A link to original content on another site. 3 paragraph summary max, please.
2 votes

The Blood-Moon Sign, and a positive perspective

We can debate when we're free. Let's do something, because the universe isn't getting any younger.


4 votes

Chinese company 3d prints 10 houses in one day.

The pieces are made using recycled construction materials and industrial waste to form a concrete aggregate, Gizmodo reports. The 3D printer used to build the houses is 500 feet long, 33 feet wide and 20 feet high. Each home costs around $4,800.

This isn't the first attempt at 3D printing large structures in a short amount of time. Researchers in California are making a printer that can build a house in 24 hours.

4 votes

It happened! Guardian, Washington Post get Pulitzers for NSA reporting.

Video from the Washington Post


The Washington Post and the Guardian US were on Monday awarded Pulitzer Prizes for their reporting on the nature and breadth of secret electronic surveillance conducted by the National Security Agency, largely based on the revelations of former NSA contractor Edward Snowden.

7 votes

Nevada: Early Lessons of Bunkerville (RP institute)

Location matters. This insurrection, brought on by federal government arrogance and greed, happened in part because people could get there, physically and intellectually. Wide open rangeland (for hardy cattle and 100 year old turtles) physically and visually juxtaposed with the artificial stupidity of “free speech zones,” domesticated citizens penned in by red government tape, tell a story without words, history lessons, or politics. The imagery brings to mind the words of one of my favorite heroes, “[T]he truth is, there is something terribly wrong with this country, isn’t there?

8 votes

How Lending A Friend Your Car, Then Going to Bed Can Land You a Life Prison Sentence

Florida man Ryan Holle is currently serving his 11th year of a life sentence, even with no prior criminal record.

By Charles Grodin
April 9, 2014 | Alternet

0 votes

Guardian and Washington Post win Pulitzer prize for NSA revelations

The Guardian and the Washington Post have been awarded the highest accolade in US journalism, winning the Pulitzer prize for public service for their groundbreaking articles on the National Security Agency’s surveillance activities based on the leaks of Edward Snowden.

The award, announced in New York on Monday, comes 10 months after the Guardian published the first report based on the leaks from Snowden, revealing the agency’s bulk collection of US citizens’ phone records.

15 votes

Glow in the dark roads

Light-absorbing glow-in-the-dark road markings have replaced streetlights on a 500m stretch of highway in the Netherlands.


0 votes

Amazon Says No To Bitcoin


Not that Amazon accepting Bitcoin would boost Bitcoin's price as merchants accepting Bitcoin don't create demand for Bitcoin, rather they provide a place to dump Bitcoins in exchange for something of value.


1 vote

TurboTax Maker Linked to ‘Grassroots’ Campaign Against Free, Simple Tax Filing

Over the last year, a rabbi, a state NAACP official, a small town mayor and other community leaders wrote op-eds and letters to Congress with remarkably similar language on a remarkably obscure topic.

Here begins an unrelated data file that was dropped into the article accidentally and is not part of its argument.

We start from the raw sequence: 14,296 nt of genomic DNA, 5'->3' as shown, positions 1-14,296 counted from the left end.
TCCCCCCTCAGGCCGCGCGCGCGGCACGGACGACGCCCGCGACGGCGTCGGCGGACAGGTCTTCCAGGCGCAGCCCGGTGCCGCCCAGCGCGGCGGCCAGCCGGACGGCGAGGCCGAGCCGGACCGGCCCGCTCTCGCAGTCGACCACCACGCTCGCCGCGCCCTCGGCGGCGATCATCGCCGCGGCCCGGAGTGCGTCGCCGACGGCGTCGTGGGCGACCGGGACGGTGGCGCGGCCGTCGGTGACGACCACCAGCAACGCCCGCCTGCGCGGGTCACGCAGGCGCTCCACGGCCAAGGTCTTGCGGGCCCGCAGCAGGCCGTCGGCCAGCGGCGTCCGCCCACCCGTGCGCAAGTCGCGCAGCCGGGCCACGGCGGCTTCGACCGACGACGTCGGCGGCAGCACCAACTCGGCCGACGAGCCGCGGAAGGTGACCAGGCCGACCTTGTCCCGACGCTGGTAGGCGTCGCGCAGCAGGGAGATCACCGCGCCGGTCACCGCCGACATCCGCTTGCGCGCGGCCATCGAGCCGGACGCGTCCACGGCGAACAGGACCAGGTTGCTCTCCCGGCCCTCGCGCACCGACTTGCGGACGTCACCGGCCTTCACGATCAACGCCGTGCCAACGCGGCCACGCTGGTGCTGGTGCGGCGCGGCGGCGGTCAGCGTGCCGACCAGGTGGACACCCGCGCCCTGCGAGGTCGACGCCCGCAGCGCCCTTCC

25 votes

Sheriff Mack: Sources in BLM - Feds Planning Raid on Bundy Ranch

(video) Earlier in the day, Senator Harry Reid was quoted saying in reference to the Bundy Ranch stand off:

"It's not over"
Senator Harry Reid (D-NV)

Now Sheriff Mack tells Ben Swann, sources inside Las Vegas Metro/Clark Co. Sheriff and BLM that feds planning a raid.

2 votes

Secret Court Cases in Harry Reid's Backyard

Seems that in a few places around the country, including Las Vegas, there are SECRET COURT CASES going on.

Some of the people involved are Jared Shafer (possibly tied to Harry Reid), Harry Reid, Sheldon Adelman, and the Roman Catholic Bishop of Las Vegas, among others.

From the Las Vegas Review Journal --

17 votes

FBI Abruptly Walks Out On Senate Briefing After Being Asked How 'Insider Threat' Program Avoids Whistleblowers

from the because-the-whole-program-is-about-whistleblowers dept

While we've been disappointed that Senator Chuck Grassley appears to have a bit of a double standard with his staunch support for whistleblowers when it comes to Ed Snowden, it is true that he has fought for real whistleblower protections for quite some time. Lately, he's been quite concerned that the White House's "Insider Threat Program" (ITP) is really just a cover to crack down on whistleblowers. As we've noted, despite early promises from the Obama administration to support and protect whistleblowers, the administration has led the largest crackdown against whistleblowers, and the ITP suggests that the attack on whistleblowers is a calculated response. The program documentation argues that any leak can be seen as "aiding the enemy" and encourages government employees to snitch on each other if they appear too concerned about government wrong-doing. Despite all his high minded talk of supporting whistleblowers, President Obama has used the Espionage Act against whistleblowers twice as many times as all other Presidents combined. Also, he has never -- not once -- praised someone for blowing the whistle in the federal government.

22 votes

Why The Feds Chickened Out On A Nevada Ranch

Let me obliterate a bit of confusion here: the Obama administration attempted to go to war with a rancher in Nevada. Let me amplify a little bit of truth: They tucked tail and have returned home. And let me add a bit of clarity: they had no choice!

As the nation began to become familiar with the plight of the family of Cliven Bundy, many of us harkened back to another standoff in which the Federal government attempted to bully it's outcome: Waco, Texas and the Branch Davidian massacre.

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